The government has announced plans for up to 10 freeports to be opened across the UK as part of a wider plan to ‘regenerate communities and turbocharge Britain’s post-Brexit growth’.
Currently in a 10-week consultation period, the aim is to announce the location of the new zones before the end of the year and to begin operating in 2021.
The hope is that the freeports will boost trade, jobs and investment whilst also creating innovate business clusters and hubs of business and enterprise.
New Chancellor of the Exchequer, Rishi Sunak, commented that: “Freeports will unleash the potential in our proud historic ports, boosting and regenerating communities across the UK as we level up. They will attract new businesses, spreading jobs, investment and opportunity to towns and cities up and down the country.
“This is all part of our mission as an open, outward-looking country, championing global free trade with vibrant Freeports that work for all of the UK.”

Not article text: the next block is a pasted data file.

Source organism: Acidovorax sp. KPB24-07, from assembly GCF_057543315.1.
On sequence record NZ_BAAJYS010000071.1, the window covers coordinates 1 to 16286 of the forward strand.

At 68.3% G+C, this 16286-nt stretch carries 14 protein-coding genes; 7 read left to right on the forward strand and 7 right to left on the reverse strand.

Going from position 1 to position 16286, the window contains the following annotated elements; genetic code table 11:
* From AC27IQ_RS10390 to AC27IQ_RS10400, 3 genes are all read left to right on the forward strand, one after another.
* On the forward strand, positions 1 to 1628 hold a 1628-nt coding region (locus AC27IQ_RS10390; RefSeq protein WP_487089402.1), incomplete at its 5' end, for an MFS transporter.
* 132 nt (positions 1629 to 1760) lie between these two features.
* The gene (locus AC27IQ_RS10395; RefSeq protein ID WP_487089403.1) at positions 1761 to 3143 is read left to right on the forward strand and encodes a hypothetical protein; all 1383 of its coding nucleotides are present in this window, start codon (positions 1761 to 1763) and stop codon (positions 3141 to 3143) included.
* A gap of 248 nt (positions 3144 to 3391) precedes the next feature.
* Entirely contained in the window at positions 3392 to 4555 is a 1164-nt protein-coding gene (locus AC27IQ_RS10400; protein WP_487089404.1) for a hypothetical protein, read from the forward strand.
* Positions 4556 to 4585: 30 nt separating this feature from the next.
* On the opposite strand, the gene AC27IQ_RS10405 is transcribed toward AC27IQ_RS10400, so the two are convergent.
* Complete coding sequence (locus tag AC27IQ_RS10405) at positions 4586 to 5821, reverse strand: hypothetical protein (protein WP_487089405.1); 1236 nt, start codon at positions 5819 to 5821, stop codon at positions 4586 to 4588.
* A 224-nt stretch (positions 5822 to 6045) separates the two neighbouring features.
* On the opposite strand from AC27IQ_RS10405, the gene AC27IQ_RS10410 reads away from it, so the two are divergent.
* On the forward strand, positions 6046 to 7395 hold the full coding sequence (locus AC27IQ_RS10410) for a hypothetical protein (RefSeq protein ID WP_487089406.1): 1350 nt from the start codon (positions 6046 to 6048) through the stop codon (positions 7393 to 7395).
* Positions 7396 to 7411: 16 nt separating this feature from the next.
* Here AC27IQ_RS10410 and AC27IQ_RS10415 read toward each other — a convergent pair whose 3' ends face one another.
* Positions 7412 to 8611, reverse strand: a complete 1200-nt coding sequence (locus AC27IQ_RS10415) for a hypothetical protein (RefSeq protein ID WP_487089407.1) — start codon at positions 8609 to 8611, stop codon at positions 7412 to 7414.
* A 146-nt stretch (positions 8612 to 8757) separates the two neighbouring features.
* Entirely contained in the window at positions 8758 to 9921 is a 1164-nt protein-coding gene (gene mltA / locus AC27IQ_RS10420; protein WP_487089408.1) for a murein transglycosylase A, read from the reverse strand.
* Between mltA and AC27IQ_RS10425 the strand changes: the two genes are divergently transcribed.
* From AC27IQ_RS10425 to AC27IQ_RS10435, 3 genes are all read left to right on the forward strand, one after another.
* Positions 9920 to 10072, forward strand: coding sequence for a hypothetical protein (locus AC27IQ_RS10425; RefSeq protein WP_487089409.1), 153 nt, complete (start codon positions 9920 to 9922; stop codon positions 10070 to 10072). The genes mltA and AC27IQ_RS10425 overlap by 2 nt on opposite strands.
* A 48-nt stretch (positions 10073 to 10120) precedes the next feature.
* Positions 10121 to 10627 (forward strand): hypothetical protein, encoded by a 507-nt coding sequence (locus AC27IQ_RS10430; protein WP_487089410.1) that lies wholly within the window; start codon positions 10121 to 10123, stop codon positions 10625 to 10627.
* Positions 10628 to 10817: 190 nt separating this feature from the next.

Businesses secretary Andrea Leadsom also noted that the free ports will help create more jobs whilst underscoring the UK’s commitment to global free trade, whilst Minister for the Northern Powerhouse Jake Berry said that freeports will boost the region in particular.
The model would mean that duty wouldn’t need to be paid if products are re-exported, raw materials can avoid duties until made into the final product and a full customs declaration wouldn’t be required.
The government says it’s also assessing new tax measures to support investment in infrastructure and machinery around freeports to stimulate productivity and reducing the cost of hiring required workers.